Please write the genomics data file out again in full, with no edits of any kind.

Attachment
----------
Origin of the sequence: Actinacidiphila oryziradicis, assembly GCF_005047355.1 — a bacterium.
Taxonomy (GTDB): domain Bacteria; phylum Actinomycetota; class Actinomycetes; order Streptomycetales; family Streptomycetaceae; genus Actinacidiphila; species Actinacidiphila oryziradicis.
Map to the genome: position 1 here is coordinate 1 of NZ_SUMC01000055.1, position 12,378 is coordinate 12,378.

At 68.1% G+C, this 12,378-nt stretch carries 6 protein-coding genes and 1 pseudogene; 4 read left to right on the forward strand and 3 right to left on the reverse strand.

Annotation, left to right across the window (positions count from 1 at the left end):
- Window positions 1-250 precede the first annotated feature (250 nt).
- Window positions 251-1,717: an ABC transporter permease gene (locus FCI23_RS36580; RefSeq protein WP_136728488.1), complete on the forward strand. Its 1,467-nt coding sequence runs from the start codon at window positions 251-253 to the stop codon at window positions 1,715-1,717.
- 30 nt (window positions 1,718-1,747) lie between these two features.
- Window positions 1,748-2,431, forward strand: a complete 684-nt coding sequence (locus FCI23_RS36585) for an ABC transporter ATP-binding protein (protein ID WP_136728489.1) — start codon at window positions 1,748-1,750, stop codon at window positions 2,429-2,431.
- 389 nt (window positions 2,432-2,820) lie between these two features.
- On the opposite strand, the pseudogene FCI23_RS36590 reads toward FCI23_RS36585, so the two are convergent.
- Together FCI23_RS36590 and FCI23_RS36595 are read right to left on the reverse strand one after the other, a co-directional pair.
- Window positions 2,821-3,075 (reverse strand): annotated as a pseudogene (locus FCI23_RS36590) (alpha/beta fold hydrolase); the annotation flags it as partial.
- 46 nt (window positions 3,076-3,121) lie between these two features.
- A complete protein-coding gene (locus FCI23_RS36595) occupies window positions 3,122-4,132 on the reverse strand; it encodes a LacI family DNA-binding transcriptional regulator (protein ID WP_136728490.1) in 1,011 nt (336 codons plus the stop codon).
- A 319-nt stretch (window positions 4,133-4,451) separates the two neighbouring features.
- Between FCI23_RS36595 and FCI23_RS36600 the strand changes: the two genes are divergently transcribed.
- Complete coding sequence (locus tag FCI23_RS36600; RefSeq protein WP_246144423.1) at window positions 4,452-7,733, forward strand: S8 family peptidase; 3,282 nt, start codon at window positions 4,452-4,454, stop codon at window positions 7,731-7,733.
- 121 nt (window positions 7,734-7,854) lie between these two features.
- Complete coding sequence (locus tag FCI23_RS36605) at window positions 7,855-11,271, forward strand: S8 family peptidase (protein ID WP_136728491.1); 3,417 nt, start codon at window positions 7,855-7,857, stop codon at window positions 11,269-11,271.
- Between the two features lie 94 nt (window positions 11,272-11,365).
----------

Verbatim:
Origin of the sequence: Actinacidiphila oryziradicis, assembly GCF_005047355.1 — a bacterium.
Taxonomy (GTDB): domain Bacteria; phylum Actinomycetota; class Actinomycetes; order Streptomycetales; family Streptomycetaceae; genus Actinacidiphila; species Actinacidiphila oryziradicis.
Map to the genome: position 1 here is coordinate 1 of NZ_SUMC01000055.1, position 12,378 is coordinate 12,378.

At 68.1% G+C, this 12,378-nt stretch carries 6 protein-coding genes and 1 pseudogene; 4 read left to right on the forward strand and 3 right to left on the reverse strand.

Annotation, left to right across the window (positions count from 1 at the left end):
- Window positions 1-250 precede the first annotated feature (250 nt).
- Window positions 251-1,717: an ABC transporter permease gene (locus FCI23_RS36580; RefSeq protein WP_136728488.1), complete on the forward strand. Its 1,467-nt coding sequence runs from the start codon at window positions 251-253 to the stop codon at window positions 1,715-1,717.
- 30 nt (window positions 1,718-1,747) lie between these two features.
- Window positions 1,748-2,431, forward strand: a complete 684-nt coding sequence (locus FCI23_RS36585) for an ABC transporter ATP-binding protein (protein ID WP_136728489.1) — start codon at window positions 1,748-1,750, stop codon at window positions 2,429-2,431.
- 389 nt (window positions 2,432-2,820) lie between these two features.
- On the opposite strand, the pseudogene FCI23_RS36590 reads toward FCI23_RS36585, so the two are convergent.
- Together FCI23_RS36590 and FCI23_RS36595 are read right to left on the reverse strand one after the other, a co-directional pair.
- Window positions 2,821-3,075 (reverse strand): annotated as a pseudogene (locus FCI23_RS36590) (alpha/beta fold hydrolase); the annotation flags it as partial.
- 46 nt (window positions 3,076-3,121) lie between these two features.
- A complete protein-coding gene (locus FCI23_RS36595) occupies window positions 3,122-4,132 on the reverse strand; it encodes a LacI family DNA-binding transcriptional regulator (protein ID WP_136728490.1) in 1,011 nt (336 codons plus the stop codon).
- A 319-nt stretch (window positions 4,133-4,451) separates the two neighbouring features.
- Between FCI23_RS36595 and FCI23_RS36600 the strand changes: the two genes are divergently transcribed.
- Complete coding sequence (locus tag FCI23_RS36600; RefSeq protein WP_246144423.1) at window positions 4,452-7,733, forward strand: S8 family peptidase; 3,282 nt, start codon at window positions 4,452-4,454, stop codon at window positions 7,731-7,733.
- 121 nt (window positions 7,734-7,854) lie between these two features.
- Complete coding sequence (locus tag FCI23_RS36605) at window positions 7,855-11,271, forward strand: S8 family peptidase (protein ID WP_136728491.1); 3,417 nt, start codon at window positions 7,855-7,857, stop codon at window positions 11,269-11,271.
- Between the two features lie 94 nt (window positions 11,272-11,365).